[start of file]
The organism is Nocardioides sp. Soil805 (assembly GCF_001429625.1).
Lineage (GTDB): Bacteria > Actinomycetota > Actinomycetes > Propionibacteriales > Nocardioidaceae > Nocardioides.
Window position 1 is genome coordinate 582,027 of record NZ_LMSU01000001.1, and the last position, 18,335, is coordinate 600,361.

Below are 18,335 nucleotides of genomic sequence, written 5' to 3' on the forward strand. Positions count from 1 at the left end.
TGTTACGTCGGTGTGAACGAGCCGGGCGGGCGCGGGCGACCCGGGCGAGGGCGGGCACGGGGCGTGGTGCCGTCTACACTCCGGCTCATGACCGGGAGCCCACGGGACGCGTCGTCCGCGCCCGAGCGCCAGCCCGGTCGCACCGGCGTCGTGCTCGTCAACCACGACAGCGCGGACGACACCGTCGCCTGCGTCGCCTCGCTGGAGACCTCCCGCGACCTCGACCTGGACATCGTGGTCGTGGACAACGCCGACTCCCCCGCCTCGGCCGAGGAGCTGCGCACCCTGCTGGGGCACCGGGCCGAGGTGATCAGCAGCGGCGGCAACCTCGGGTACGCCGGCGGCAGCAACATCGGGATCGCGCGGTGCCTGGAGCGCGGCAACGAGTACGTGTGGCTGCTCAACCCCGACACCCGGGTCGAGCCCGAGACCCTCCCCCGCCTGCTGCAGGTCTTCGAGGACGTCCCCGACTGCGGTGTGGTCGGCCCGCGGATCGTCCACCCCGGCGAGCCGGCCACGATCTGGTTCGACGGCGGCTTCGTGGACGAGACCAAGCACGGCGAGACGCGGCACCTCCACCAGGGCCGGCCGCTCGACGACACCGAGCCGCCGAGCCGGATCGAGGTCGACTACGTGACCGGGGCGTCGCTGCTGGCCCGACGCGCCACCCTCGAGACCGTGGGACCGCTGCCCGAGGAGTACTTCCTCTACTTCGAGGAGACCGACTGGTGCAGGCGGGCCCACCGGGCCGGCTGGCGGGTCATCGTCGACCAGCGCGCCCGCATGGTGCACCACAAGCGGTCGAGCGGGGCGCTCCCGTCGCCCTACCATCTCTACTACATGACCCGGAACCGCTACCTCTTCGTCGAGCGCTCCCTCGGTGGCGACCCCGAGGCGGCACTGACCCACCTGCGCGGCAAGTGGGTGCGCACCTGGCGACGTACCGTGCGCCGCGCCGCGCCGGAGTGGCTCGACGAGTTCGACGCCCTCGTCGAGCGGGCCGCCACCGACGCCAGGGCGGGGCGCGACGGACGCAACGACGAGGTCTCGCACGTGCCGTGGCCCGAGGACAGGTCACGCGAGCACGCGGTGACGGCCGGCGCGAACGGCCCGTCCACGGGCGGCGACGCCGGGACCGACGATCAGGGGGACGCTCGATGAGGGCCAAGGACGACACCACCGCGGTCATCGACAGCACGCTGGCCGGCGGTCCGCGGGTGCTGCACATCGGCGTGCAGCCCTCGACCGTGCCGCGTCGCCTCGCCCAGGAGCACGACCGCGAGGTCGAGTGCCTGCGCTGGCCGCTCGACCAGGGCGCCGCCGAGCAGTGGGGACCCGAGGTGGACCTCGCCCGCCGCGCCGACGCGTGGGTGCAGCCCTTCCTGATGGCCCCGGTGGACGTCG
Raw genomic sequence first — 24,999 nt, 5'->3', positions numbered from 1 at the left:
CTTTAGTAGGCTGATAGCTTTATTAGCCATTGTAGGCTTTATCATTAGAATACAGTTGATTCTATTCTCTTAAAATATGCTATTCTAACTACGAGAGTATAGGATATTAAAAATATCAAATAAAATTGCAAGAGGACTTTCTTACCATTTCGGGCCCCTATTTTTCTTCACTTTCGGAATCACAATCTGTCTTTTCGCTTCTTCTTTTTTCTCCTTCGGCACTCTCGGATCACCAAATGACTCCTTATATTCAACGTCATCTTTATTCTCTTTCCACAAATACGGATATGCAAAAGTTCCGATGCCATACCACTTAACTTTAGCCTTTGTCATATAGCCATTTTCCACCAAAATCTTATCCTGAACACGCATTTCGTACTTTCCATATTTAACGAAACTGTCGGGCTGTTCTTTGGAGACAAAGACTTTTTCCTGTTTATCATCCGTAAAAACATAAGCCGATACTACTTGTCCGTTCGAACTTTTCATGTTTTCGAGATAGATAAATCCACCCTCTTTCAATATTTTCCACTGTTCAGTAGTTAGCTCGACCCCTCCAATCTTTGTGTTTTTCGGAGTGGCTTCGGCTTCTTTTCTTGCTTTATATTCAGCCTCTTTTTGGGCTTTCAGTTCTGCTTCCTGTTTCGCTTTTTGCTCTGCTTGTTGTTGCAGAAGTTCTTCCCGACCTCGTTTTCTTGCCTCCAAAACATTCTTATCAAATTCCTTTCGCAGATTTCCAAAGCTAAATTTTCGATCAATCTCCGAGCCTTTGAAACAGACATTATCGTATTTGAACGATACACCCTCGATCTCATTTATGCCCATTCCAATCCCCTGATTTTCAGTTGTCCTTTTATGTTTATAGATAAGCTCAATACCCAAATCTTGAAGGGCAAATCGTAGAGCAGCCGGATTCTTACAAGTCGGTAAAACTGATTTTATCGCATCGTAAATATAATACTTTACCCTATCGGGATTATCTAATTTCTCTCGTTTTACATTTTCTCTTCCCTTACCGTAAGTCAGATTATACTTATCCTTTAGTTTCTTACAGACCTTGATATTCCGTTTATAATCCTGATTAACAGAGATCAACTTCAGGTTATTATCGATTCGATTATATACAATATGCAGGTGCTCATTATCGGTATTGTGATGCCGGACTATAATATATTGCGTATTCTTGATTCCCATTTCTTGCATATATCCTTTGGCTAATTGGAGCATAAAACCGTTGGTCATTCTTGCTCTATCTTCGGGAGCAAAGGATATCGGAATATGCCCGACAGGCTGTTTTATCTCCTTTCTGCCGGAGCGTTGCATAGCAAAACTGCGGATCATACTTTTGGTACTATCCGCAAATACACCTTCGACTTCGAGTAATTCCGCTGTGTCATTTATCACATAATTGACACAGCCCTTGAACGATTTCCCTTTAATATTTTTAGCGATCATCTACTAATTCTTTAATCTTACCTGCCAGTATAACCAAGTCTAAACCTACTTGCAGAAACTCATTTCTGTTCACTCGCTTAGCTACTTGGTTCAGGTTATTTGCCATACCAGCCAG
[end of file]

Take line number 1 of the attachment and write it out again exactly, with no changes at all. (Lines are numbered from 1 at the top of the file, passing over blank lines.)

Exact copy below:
The organism is Nocardioides sp. Soil805 (assembly GCF_001429625.1).